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Anaheim Protesters Still In Custody

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Anaheim Protesters Still In Custody

Posted on August 8, 2012 | Written By: iadminlaw

Trouble is brewing near the happiest place on earth. For the past few weeks, Anaheim residents have been clashing with local police.

Four people remain in custody two weeks after they were arrested in a protest that turned violent outside of City Hall.

English: Disneyland's Sleeping Beauty Castle o...

English: Disneyland’s Sleeping Beauty Castle on May 5, 2005, the day the Happiest Homecoming on Earth celebration began. The decorations were added the night before. (Photo credit: Wikipedia)

The protests followed two deadly officer-involved shootings in the city.

The shootings sparked several days of unrest that included looting and vandalism of several downtown businesses. Following the shooting of two suspected Latino gang members, residents and civic leaders called for outside agencies to investigate the officer-involved shootings, including a review of four other previous shootings involving officers with the Anaheim Police Department this year.

During protests on July 24 and July 29, a total of 30 people were taken into custody on various charges, including resisting arrest, throwing objects at police, failure to disperse and vandalism.

According to Anaheim Police and arrest logs, four of those 30 people remain in custody as of Wednesday morning, including a 20-year-old man who pleaded guilty to misdemeanor counts of trespassing and resisting arrest during the July 24 demonstrations.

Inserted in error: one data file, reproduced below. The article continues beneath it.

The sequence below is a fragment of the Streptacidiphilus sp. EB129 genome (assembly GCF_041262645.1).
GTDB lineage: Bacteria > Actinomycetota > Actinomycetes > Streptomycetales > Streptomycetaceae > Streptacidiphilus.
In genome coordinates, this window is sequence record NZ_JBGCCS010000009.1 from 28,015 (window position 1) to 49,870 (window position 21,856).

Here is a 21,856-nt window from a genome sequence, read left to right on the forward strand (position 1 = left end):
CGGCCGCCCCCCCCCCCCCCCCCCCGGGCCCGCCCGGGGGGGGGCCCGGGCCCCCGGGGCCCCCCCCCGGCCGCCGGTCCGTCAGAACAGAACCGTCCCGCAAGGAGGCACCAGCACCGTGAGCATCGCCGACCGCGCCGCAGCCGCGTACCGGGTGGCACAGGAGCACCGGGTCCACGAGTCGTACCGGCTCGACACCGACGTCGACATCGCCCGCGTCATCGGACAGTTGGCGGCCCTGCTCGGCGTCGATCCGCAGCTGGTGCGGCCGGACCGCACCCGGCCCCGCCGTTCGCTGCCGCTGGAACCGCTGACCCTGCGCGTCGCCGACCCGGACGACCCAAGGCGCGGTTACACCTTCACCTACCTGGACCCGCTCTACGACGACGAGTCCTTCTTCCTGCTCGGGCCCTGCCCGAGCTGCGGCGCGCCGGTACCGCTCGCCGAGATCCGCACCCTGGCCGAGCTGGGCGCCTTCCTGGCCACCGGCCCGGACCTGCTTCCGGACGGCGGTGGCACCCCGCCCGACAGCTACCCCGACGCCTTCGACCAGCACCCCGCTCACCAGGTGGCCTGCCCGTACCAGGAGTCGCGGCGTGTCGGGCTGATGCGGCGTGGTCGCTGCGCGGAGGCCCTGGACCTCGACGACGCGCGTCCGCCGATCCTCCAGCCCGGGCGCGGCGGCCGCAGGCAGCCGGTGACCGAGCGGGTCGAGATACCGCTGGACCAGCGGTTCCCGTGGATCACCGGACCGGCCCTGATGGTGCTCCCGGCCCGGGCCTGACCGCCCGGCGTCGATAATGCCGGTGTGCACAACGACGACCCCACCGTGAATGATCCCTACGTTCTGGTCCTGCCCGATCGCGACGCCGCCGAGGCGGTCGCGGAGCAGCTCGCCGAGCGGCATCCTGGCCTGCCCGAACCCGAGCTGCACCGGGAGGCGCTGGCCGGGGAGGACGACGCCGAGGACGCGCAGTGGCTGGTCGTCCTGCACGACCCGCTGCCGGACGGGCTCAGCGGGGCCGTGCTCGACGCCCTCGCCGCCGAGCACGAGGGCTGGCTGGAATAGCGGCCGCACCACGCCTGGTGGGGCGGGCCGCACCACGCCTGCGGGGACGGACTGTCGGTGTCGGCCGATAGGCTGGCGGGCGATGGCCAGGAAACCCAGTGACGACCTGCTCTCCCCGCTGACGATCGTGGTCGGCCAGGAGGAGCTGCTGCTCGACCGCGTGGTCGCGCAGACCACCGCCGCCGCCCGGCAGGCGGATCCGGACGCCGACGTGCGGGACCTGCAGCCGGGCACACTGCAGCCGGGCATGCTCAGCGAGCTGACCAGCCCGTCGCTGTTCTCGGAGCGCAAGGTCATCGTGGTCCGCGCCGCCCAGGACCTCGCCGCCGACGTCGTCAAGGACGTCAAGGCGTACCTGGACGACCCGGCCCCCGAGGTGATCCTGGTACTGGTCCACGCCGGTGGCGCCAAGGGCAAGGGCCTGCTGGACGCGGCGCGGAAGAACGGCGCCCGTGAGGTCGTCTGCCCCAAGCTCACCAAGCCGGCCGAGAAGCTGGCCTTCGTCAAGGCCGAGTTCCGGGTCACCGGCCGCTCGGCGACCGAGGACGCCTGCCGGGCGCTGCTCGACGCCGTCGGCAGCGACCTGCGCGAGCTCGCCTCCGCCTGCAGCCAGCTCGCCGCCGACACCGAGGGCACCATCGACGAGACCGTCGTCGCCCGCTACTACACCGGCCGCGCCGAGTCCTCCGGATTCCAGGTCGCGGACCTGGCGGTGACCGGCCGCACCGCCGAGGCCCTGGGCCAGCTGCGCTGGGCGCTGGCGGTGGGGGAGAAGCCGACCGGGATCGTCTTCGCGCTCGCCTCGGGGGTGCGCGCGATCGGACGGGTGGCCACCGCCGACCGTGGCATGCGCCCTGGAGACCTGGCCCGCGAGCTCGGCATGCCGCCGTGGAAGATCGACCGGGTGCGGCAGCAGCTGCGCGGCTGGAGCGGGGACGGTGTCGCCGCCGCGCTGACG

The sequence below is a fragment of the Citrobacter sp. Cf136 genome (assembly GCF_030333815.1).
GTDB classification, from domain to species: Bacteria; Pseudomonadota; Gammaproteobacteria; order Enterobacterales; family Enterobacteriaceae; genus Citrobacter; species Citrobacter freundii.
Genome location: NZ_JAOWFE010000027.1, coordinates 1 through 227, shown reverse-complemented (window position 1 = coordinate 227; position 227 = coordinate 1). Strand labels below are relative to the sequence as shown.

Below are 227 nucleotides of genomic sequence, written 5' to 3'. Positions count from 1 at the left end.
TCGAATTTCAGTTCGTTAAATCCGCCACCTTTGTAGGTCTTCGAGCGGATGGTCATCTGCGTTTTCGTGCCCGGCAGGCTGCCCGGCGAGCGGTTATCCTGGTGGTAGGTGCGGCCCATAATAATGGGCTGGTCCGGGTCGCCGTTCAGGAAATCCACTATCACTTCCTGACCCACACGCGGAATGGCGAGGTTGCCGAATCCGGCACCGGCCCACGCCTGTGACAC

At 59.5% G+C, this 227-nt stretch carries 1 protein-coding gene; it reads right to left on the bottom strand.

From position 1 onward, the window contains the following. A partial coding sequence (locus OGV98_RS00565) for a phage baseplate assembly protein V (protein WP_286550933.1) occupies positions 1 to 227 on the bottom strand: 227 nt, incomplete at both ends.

The City Council is scheduled to hold a special meeting at Anaheim High School Wednesday to consider a measure that would change how council members are elected in the city of more than 336,000 residents, where more than 50 percent are Latino.

Community leaders and the American Civil Liberties Union filed a suit against Anaheim, arguing that the election process shuts out Latinos. The suit asks the city to elect council members by districts, arguing that it would improve representation of everyone in the city. One of the main complaints of the protesters has been the lack political representation in some Anaheim neighborhoods.

Before the meeting at 2:30 p.m., several groups plan to hold a press conference asking for the release of those protesters still in custody. Among those expected to ask for their release are: Roger Ditman, former president of the Unitarian Universalists of Orange County; Richard Olquin of the Orange County chapter of the ACLU; Keith James of the Stop Mass Incarceration Committee; and Caree Harper, an attorney representing the family of a man who was shot by police in Pasadena.

According to arrest records, most of the 30 people who were arrested have been released after being cited or posting bond. Two of them were minors and their information could not be verified.

Those still in custody include Edgar Ibarra, 35, Marco Villeda, 18, Luis Rodriguez, 31, and Aaron Guardado, 20. All four men were transferred from Anaheim Detention Facility to county jail after they were arrested July 24.

According to court records, Guardado has pleaded guilty to misdemeanor counts of trespassing and resisting arrest, and was sentenced to 60 days in jail and three years of informal probation after the protests.

Ibarra faces charges of assault with a deadly weapon and throwing a substance with the intent to injure. He has pleaded not guilty to the charges and, according to the Orange County Sheriff’s Department, was being held in lieu of $25,000 bail.

Villeda has pleaded not guilty to resisting a police officer.

Rodriguez has pleaded not guilty to a charge of assault with a weapon on a police officer. Charges of resisting arrest and refusing to disperse have been dismissed.

If a loved one was the victim of police brutality or some other form of negligent misconduct, it is important that you contact a committed and dedicated personal injury lawyer to help you determine if you should file a lawsuit. A competent and reputable injury lawyer can help you receive the compensation you deserve for your pain and suffering.

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